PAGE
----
A New Old Friend
You can probably guess the most important prop in The Nutcracker.
What you’d never guess is the amount of time that went into designing, scrutinizing, even agonizing over this iconic doll. A team of designers started working on the look and feel almost two years ago in order to get this central cast member perfect. Property Manager Cory Thorell was integral to this process, here he recalls the journey.
Q: Takes us back to the beginning. What were the first steps to bringing The Nutcracker to life?
A: You really have to go back to February of 2015. That is when the George S. and Dolores Doré Eccles Foundation gave Ballet West $2 million to re-conceive the costumes, sets, and special effects for The Nutcracker. Spencer and Lisa Eccles, Trustees of the Foundation toured the 30-year old sets and saw first-hand the duct-taped scenery and faded tutus. Their generosity started this remarkable process.
From there, every decision was based on Adam’s edict that we would remain true to Mr. C’s choreography. We looked at the current nutcracker and asked what is choreographically valuable. We came up with a list: the height, weight, impact resistance, the open mouth mechanism, and the detachable head were all values of the doll. It would not cross most people minds, but changing any of these small details would end up changing the choreography. For instance, the legs have to be thin enough for a child to wrap their hands around, and light enough to raise above their heads. Any small changes would mean deviating from a time-tested and beloved choreography.
So how will the new nutcracker be different?
While the choreography does not change, Adam did want to take the production to a more authentic period, to the early 19th century. That is when E.T.A. Hoffmann actually wrote The Nutcracker and the Mouse King.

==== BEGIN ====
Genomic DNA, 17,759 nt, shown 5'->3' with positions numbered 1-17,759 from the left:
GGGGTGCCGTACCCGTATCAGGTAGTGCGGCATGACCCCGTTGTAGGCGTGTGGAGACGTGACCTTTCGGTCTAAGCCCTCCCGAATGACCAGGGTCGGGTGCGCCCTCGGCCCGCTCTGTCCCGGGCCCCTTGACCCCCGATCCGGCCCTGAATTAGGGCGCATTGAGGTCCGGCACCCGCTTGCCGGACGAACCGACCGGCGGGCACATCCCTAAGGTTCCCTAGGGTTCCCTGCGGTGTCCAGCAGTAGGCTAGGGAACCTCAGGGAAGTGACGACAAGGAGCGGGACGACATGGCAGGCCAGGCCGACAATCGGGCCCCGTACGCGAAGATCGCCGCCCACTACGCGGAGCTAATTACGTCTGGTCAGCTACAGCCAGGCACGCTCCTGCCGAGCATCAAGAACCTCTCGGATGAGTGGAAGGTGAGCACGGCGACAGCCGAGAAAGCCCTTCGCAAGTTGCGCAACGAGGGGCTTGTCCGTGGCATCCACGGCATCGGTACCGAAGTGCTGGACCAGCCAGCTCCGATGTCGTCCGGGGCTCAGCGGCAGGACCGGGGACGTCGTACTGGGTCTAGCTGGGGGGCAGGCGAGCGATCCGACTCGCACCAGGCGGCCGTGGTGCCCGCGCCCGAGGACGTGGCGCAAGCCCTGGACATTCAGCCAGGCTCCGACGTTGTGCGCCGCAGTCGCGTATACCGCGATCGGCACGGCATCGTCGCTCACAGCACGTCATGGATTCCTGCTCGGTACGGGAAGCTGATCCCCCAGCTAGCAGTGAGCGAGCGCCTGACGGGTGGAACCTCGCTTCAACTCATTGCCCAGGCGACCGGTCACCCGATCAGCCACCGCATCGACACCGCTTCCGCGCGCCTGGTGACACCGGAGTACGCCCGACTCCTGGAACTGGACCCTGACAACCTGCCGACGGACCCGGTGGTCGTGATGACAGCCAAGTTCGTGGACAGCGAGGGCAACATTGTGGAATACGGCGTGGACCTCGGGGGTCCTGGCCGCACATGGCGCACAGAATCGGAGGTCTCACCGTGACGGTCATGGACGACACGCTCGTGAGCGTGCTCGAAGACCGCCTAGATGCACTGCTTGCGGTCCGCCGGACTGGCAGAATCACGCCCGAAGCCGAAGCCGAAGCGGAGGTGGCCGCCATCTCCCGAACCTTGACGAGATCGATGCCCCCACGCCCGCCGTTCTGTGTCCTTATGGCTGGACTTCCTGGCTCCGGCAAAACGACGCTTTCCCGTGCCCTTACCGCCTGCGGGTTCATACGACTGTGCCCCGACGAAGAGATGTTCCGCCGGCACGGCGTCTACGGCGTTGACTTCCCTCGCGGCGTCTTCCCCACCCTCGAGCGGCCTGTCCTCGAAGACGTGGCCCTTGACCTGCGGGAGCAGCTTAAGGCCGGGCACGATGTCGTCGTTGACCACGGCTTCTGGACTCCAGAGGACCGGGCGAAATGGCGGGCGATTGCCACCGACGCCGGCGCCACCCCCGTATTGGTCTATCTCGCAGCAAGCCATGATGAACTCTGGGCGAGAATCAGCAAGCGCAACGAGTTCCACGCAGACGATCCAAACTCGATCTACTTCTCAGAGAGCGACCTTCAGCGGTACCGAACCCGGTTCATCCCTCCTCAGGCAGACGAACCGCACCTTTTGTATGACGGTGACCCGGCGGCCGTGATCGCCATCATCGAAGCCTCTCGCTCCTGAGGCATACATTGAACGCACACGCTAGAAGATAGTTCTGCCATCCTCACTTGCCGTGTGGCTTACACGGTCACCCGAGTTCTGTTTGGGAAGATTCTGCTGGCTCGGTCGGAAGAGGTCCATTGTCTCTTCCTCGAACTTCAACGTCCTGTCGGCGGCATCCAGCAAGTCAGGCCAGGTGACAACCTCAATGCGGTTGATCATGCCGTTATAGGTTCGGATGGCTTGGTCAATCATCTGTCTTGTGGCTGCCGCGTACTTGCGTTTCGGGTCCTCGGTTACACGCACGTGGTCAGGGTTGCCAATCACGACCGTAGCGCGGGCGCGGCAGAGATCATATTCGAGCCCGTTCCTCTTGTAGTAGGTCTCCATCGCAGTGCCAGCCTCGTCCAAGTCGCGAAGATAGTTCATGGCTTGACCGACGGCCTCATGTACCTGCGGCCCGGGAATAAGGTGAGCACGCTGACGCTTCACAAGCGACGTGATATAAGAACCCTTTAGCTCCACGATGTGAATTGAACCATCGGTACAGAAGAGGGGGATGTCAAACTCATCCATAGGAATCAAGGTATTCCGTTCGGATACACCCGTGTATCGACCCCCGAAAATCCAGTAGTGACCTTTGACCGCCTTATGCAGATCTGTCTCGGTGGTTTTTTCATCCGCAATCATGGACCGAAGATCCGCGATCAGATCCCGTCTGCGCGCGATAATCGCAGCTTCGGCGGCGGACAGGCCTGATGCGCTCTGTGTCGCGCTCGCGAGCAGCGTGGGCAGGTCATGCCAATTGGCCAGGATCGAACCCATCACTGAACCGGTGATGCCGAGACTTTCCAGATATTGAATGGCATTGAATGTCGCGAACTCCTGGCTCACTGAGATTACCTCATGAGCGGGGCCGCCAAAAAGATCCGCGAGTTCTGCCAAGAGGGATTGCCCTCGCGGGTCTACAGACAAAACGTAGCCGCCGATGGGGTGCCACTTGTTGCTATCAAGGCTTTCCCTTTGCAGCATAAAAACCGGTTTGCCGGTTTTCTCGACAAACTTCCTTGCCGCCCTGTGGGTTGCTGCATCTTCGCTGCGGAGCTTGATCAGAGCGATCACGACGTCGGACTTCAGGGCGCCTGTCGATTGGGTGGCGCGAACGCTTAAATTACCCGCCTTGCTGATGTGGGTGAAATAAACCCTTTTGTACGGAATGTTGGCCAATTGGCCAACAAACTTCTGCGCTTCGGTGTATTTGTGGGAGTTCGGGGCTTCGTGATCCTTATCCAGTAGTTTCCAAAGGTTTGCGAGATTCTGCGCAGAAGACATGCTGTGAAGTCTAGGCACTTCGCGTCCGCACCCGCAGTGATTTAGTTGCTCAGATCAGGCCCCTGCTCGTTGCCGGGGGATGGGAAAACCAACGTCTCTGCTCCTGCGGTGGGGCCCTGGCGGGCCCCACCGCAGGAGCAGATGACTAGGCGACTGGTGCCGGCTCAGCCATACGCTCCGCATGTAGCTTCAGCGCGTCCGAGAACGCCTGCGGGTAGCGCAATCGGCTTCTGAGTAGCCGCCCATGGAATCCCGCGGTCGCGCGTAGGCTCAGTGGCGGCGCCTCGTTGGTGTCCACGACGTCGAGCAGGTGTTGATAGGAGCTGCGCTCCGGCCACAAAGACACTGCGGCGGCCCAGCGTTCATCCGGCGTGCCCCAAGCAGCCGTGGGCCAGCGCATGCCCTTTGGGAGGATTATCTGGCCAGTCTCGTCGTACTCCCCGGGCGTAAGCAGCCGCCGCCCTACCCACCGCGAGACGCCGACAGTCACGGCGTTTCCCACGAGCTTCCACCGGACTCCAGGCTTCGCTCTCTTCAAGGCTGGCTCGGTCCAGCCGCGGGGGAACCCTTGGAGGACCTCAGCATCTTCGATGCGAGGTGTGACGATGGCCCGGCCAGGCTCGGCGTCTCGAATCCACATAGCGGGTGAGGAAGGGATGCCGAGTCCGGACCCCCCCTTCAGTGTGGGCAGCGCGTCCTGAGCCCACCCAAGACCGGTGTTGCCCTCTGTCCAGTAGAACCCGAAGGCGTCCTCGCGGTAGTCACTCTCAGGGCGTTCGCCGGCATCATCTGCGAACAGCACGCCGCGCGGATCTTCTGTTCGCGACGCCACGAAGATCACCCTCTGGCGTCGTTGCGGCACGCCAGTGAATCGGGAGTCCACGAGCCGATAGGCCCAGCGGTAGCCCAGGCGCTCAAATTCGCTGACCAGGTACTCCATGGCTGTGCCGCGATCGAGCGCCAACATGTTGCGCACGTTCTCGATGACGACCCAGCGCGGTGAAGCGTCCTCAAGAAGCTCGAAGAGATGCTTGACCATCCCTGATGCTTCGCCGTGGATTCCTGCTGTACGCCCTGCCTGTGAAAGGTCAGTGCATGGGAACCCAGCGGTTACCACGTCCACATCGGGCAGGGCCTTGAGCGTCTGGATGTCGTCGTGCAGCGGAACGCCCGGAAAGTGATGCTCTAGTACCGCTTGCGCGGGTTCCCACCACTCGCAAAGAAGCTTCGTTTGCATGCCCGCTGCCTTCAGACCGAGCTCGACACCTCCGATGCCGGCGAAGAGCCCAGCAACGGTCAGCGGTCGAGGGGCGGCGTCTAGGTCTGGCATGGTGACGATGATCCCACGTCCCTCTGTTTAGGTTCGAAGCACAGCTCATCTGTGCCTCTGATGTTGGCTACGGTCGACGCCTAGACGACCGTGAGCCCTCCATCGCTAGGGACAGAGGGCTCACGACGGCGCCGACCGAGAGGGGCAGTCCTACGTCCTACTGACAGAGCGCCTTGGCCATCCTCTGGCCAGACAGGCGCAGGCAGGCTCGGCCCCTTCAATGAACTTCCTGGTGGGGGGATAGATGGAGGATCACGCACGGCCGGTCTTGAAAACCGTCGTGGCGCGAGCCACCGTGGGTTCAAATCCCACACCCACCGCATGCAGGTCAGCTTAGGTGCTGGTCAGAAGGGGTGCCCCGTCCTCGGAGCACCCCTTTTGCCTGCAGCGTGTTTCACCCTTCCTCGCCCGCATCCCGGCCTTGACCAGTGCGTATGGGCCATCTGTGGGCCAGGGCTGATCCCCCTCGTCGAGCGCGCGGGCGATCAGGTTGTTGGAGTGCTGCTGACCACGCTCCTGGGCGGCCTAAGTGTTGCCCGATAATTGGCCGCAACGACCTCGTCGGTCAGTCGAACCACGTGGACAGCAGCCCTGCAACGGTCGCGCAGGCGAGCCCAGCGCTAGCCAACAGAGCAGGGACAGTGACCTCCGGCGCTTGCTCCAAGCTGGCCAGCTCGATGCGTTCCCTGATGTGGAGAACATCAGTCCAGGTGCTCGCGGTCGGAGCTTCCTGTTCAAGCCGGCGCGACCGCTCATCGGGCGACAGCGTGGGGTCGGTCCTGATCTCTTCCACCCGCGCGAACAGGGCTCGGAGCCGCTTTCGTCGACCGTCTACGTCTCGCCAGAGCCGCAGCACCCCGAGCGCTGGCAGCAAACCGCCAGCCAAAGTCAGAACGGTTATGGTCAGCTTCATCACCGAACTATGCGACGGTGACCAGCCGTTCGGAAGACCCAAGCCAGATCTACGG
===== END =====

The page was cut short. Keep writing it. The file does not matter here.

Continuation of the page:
David Heuvel contracted Logan Long Creative Works, a local company specializing in special effects, make-up, and masks to build the Nutcracker Prince’s head. Keep in mind that this will be iconic, used in marketing and advertising. It will be the face of this mammoth production, so the stakes are high. From Logan’s concepts for the head, we had him build a model for the doll. The doll needed to resemble the headpiece he had built and we knew it needed to be 23” tall, just like the current doll. Adam also liked the idea of making its legs resemble a furniture leg, which is more period correct. Out of oil-based artistic clay, he started to shape and refine it, he would sent pictures several times a day which we’d review and give feedback.
So how do you go from a clay model to the finished product?
Technology and time. Initially we were going to have the Utah Opera Studios, who is painting all of our sets, build the nutcracker doll as well. It would have been carved in wood by a computer-controlled router. Then, Logan had an innovative idea: 3-D printing. He introduced us to another local company, MK1 Studios. They were able to quickly scan the clay doll using 3-D technology. Then using computer models, they had to engineer several pieces: the moving mouth, placement of magnets so the head could detach, and weights in the bottom so that it stood upright. This process took more than 60 hours.
The actual printing took about four hours. Afterwards, another machine sanded and smoothed the impact-resistant acrylic plastic.
Finally, the prototype and three new dolls came back to their new home, the Ballet West warehouse on 600 South. There, Lilly Smith, a scenic painter for Salt Lake Acting Company began the arduous task of painting the dolls. It took her two weeks.
Redesigning the The Nutcracker doll is a huge responsibility, how does it make you feel to be a part of this project?
It is a point of huge personal pride. Growing up, my family had a Nutcracker tradition: every year on Christmas Eve we’d watch it together. I have not missed a year. Now, I get to be a part of that tradition, I’ve built the Chestnut Roaster, the horns, sofa, and helped maintain the clock… all props that will continue into the new production. For me, this is a role of a lifetime.